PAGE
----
Special Guest: Irene Pease

Musical Guest: Melanie JB Charles


FEATURES

Colony decline continues to ravage bee populations
by Meaghan Lee Callaghan

Agriculture relies on free pollinators to help fertilize crops, like the honey bee. While bee populations in the U.S. and abroad have been in decline, reporter Meaghan Lee Callaghan finds out that its not just the dreaded colony collapse disorder, but a complex mix of causes hurting bees.

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Davin Larson, beekeeper at Green-Wood cemetery in Brooklyn. Photos by Maria Perez.

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How accessible is New York’s subway for disable people? Not much.
by Joanna Purpich

New York is easy to get around. Subways zip around the city, and there’s buses on almost every corner. If those don’t work, hop off and walk or hail a cab. But for disabled New Yorkers, public transit turns into a nightmare.

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Bleeding all the time
By Michael O’Brien

The rush of athletic competition can be addictive. Some athletes experience cravings so intense, psychologists compare it to drug withdrawal. Jared Gordon is a mixed martial arts fighter willing to push himself to the brink in order to get his fix.

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Episode 5 – Apocalypse

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Air Date: Nov 16, 2016
Episode: Apocalypse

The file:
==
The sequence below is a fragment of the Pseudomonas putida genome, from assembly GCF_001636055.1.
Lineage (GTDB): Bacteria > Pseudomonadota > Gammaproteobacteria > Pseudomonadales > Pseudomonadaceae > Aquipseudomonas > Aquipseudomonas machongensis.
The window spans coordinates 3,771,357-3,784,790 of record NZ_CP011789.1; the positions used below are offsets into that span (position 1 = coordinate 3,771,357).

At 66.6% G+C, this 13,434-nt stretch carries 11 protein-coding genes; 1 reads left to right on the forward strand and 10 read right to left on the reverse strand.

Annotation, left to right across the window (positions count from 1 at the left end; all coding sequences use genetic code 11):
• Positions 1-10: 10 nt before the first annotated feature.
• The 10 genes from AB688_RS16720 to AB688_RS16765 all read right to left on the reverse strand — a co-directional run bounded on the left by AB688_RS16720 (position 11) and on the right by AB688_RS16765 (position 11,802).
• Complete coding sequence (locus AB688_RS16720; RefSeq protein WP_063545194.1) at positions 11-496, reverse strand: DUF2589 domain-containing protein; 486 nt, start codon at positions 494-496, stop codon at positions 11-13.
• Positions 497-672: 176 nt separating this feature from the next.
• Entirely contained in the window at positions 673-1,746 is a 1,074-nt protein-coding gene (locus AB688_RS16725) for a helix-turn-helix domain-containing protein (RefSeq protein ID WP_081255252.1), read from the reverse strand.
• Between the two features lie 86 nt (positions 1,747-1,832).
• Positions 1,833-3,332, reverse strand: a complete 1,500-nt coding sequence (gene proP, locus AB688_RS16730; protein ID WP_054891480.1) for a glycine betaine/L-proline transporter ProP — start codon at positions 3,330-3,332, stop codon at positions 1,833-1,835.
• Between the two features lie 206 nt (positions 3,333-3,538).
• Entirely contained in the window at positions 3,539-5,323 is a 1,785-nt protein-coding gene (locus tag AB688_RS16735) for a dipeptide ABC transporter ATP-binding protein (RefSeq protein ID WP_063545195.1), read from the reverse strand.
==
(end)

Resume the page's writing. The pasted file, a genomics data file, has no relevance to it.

This week on AudioFiles, we face the end of the world. We explore stories on those preparing for the end, or just the next natural disaster, in the big city, along with reports from protesters who think current political and environmental events are signs of impending catastrophe. And we hear from a science communicator on the likelihood of different doomsday scenarios.

Producer: Meaghan Lee Callaghan
Assistant Producer: Joanna Purpich
Hosts: Stephanie Daniel and Michael O’Brien
Stories By: Victoria Edwards, KalaLea, Angely Mercado, and Nomin Ujiyediin

Contributors: Devin Holt, Anna Roberts, and Zach Ripple

Special Guest: Ariel Conn

Musical Guest: Jen Nascimento

Photo Gallery

Episode 4 – Two Weeks’ Notice

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Air Date: Nov 9, 2016
Episode: Two Weeks’ Notice

In Two Weeks’ Notice, Audiofiles examines transition. Life is a collection of
transitions, from one phase to another, year after year. Not all transitions are from one job to another, and certainly very few of them take only two weeks. But most of us, on any given day, are in the process of ending one stage of our journey to begin another. This episode we look at that process and see how change affects us all.